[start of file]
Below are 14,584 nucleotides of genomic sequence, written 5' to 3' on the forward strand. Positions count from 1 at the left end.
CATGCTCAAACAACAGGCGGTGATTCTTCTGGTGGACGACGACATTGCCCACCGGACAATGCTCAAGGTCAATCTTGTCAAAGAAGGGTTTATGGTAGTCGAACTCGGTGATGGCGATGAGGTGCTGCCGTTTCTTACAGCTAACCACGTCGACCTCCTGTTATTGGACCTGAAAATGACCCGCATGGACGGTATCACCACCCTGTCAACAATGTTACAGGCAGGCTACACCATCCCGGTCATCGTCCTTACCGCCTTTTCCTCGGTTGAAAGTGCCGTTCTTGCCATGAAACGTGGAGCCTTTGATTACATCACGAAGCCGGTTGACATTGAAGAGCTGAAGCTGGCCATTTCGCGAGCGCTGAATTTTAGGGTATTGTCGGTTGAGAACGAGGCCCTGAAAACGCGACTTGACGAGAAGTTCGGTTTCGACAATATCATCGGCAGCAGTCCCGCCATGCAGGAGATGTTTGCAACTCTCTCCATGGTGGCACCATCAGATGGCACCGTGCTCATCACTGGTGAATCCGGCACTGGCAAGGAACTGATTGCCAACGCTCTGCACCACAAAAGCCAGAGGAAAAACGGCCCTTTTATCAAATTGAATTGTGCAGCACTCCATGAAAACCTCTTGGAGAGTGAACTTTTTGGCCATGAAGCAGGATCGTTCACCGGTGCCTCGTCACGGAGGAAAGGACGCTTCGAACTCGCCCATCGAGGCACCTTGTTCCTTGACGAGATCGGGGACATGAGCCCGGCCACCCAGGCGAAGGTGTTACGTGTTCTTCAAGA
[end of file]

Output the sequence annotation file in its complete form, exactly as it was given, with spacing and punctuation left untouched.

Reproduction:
Below are 14,584 nucleotides of genomic sequence, written 5' to 3' on the forward strand. Positions count from 1 at the left end.
CATGCTCAAACAACAGGCGGTGATTCTTCTGGTGGACGACGACATTGCCCACCGGACAATGCTCAAGGTCAATCTTGTCAAAGAAGGGTTTATGGTAGTCGAACTCGGTGATGGCGATGAGGTGCTGCCGTTTCTTACAGCTAACCACGTCGACCTCCTGTTATTGGACCTGAAAATGACCCGCATGGACGGTATCACCACCCTGTCAACAATGTTACAGGCAGGCTACACCATCCCGGTCATCGTCCTTACCGCCTTTTCCTCGGTTGAAAGTGCCGTTCTTGCCATGAAACGTGGAGCCTTTGATTACATCACGAAGCCGGTTGACATTGAAGAGCTGAAGCTGGCCATTTCGCGAGCGCTGAATTTTAGGGTATTGTCGGTTGAGAACGAGGCCCTGAAAACGCGACTTGACGAGAAGTTCGGTTTCGACAATATCATCGGCAGCAGTCCCGCCATGCAGGAGATGTTTGCAACTCTCTCCATGGTGGCACCATCAGATGGCACCGTGCTCATCACTGGTGAATCCGGCACTGGCAAGGAACTGATTGCCAACGCTCTGCACCACAAAAGCCAGAGGAAAAACGGCCCTTTTATCAAATTGAATTGTGCAGCACTCCATGAAAACCTCTTGGAGAGTGAACTTTTTGGCCATGAAGCAGGATCGTTCACCGGTGCCTCGTCACGGAGGAAAGGACGCTTCGAACTCGCCCATCGAGGCACCTTGTTCCTTGACGAGATCGGGGACATGAGCCCGGCCACCCAGGCGAAGGTGTTACGTGTTCTTCAAGA